The US Defense Department (DOD) began deployment of at least 300 additional troops to the West African country of Cameroon this week, the White House announced on Wednesday.
At least 90 of the additional troops have already arrived in Cameroon, US President Barack Obama informed Congress in a letter. The expanded US forces will “remain in Cameroon until their support is no longer needed,” Obama wrote, making clear that the enhanced US presence is essentially permanent.
In addition to establishing a new joint command center in Cameroon, the new forces will provide security for a new US drone base, the latest of at least a dozen such facilities maintained by US Africa Command (AFRICOM), including bases in Niger, Chad, Burkina Faso, Ethiopia, Somalia, Kenya, Djibouti, and Uganda.
The US military is asserting itself as a major political player in the West African region. On Friday, following private discussions with Cameroonian President Paul Biya, AFRICOM chief General David Rodriguez personally transferred a gift of six advanced military vehicles to Cameroonian forces after the meeting.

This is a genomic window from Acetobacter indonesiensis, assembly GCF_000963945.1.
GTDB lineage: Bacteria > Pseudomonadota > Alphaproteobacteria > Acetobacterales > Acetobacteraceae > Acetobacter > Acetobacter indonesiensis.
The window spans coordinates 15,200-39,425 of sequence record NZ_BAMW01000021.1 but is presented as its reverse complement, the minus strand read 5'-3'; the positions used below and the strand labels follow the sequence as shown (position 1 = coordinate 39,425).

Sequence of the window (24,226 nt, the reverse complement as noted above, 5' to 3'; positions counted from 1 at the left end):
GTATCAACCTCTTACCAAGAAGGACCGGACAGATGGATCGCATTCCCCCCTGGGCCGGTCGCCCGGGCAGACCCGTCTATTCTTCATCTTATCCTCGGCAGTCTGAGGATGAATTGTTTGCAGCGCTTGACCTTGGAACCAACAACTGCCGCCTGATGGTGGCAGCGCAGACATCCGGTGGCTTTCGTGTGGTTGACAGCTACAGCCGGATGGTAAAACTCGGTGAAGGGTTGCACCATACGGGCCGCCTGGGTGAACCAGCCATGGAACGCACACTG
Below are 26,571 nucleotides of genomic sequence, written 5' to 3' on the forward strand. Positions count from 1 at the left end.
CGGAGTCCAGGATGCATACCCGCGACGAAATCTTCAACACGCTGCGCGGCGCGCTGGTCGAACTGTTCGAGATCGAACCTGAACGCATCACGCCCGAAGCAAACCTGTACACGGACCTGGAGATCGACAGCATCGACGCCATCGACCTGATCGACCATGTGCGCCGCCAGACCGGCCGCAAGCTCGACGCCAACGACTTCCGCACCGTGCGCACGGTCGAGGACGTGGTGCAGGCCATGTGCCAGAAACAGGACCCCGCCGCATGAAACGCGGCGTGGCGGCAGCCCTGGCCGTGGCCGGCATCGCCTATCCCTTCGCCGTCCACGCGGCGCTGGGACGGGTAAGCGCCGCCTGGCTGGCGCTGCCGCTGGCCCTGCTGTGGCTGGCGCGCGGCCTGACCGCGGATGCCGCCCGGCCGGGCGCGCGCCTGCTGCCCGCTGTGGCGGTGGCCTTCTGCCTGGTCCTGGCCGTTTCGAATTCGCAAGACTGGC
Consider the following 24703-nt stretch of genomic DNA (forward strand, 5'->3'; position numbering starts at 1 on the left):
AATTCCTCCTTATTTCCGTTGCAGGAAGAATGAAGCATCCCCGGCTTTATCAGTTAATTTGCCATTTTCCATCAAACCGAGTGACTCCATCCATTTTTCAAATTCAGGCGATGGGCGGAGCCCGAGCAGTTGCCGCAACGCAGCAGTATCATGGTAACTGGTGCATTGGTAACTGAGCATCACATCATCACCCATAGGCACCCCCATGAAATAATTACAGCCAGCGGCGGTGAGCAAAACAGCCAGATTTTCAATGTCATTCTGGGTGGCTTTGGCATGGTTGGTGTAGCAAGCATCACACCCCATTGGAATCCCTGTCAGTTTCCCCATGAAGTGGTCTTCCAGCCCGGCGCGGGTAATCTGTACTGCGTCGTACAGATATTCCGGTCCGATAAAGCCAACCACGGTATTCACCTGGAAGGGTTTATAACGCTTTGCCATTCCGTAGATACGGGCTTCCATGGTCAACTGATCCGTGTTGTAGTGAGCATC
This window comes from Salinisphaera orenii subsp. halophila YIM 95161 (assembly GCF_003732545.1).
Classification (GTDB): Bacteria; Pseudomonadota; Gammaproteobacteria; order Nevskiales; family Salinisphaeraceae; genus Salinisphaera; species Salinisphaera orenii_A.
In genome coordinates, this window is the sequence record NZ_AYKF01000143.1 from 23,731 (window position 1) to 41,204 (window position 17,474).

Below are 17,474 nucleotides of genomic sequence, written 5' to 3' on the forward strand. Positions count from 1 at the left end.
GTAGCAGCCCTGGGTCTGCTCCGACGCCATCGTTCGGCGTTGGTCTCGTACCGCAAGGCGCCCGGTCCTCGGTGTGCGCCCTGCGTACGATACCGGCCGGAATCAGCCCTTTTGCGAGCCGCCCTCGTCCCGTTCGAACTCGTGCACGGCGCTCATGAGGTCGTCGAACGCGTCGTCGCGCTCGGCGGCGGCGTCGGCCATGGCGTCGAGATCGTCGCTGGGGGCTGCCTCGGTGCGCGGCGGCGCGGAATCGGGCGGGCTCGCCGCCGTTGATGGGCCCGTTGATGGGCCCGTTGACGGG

Two days before, just as the Cameroon deployment was announced, General Rodriguez was meeting with Nigerian President Muhammadu Buhari for another round of military talks. Buhari declared that Nigeria will step up joint military efforts with Washington, and hailed the US decision to station additional forces in Cameroon.
With US support, Boko Haram will be “completely obliterated” by year’s end, Buhari vowed on Wednesday. “The United States has given the pledge to support the fight against Boko Haram in Nigeria and in the region. This is the fulfillment of that pledge and we are very happy about it. The United States’ move is quite commendable,” a Buhari spokesperson told Western media.
Sections of the Nigerian military have echoed Buhari’s comments, signaling their readiness to align fully with the US regional agenda. “We appeal to other nations to emulate the good example of the United States. The United States has experience in fighting terrorism,” Nigerian military spokesman Colonel Rabe Abubakar said Thursday.
“This is how the fight can be done collectively with partners’ cooperation with us to fight against a common cause, terrorism,” Abubakar said, referring to the latest US deployment.